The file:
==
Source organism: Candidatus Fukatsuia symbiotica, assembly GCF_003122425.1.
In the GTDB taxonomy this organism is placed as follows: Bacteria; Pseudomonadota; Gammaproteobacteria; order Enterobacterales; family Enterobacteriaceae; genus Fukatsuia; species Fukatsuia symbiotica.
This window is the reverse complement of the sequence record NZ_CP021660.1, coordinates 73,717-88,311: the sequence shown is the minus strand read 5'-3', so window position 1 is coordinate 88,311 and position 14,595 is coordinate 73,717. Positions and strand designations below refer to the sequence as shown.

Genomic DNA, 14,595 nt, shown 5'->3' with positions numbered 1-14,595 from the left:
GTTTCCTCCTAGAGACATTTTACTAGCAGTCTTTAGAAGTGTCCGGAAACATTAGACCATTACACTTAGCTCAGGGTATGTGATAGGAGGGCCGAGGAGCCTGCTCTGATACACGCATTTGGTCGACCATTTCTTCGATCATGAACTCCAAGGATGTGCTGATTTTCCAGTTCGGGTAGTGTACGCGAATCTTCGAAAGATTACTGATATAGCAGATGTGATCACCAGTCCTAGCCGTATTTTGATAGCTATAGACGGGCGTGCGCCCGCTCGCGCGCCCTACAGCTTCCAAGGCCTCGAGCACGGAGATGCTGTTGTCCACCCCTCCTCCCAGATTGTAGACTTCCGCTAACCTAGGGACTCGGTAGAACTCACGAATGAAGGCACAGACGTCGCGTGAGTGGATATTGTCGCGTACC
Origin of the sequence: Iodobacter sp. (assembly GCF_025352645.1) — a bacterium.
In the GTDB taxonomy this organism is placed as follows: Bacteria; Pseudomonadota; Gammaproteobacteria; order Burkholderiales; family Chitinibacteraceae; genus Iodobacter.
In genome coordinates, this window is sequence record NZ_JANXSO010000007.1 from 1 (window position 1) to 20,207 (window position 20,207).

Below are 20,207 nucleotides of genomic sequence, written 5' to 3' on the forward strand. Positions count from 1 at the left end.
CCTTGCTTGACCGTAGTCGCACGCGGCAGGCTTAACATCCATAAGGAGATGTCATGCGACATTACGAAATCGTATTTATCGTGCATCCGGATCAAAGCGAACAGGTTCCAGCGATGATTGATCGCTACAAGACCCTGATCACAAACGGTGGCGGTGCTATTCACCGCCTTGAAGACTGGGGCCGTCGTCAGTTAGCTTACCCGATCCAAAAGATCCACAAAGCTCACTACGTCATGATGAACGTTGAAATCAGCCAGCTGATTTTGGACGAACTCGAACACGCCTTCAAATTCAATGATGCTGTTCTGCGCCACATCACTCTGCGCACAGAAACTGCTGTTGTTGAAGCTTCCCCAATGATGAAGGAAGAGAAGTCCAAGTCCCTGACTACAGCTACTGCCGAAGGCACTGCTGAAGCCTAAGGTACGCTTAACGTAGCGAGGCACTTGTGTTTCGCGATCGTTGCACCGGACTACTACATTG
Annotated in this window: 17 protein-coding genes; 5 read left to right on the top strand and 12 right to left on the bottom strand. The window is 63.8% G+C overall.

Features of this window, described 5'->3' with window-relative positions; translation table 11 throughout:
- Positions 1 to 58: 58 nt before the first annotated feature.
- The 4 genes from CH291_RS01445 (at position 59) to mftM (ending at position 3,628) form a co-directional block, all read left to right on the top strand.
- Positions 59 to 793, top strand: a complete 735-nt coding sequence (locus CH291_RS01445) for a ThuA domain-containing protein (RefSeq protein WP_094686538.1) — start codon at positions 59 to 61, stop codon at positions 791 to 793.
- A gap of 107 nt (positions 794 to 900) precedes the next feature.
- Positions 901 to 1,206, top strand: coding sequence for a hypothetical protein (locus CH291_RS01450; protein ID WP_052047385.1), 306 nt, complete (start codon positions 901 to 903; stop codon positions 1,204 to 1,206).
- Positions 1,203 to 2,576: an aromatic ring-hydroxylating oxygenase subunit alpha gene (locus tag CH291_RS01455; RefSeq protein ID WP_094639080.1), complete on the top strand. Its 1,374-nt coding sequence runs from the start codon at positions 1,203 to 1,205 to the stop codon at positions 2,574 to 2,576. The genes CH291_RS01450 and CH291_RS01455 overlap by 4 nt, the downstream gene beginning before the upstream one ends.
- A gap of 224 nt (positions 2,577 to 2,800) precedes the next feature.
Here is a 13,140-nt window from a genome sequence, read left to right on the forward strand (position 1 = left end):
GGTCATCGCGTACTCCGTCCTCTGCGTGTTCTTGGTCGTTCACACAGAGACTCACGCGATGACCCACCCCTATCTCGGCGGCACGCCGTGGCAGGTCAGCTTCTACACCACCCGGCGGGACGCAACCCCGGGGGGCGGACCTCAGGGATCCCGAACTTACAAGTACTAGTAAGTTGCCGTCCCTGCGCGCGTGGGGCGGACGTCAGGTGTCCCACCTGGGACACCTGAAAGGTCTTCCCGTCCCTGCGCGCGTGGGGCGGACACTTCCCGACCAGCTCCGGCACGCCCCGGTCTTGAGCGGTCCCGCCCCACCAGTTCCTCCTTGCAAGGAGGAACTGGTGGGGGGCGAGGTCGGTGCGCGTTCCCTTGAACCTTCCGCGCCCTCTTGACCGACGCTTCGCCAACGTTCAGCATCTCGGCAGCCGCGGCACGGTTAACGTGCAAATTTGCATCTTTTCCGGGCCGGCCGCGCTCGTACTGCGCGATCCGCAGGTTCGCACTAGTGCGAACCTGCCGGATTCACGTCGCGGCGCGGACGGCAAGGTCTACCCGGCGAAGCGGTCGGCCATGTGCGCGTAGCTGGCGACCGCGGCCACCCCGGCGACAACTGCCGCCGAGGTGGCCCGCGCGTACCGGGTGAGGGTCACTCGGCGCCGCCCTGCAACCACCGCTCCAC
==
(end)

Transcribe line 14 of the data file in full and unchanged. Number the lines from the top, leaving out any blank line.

- The 4 genes from CH291_RS01445 (at position 59) to mftM (ending at position 3,628) form a co-directional block, all read left to right on the top strand.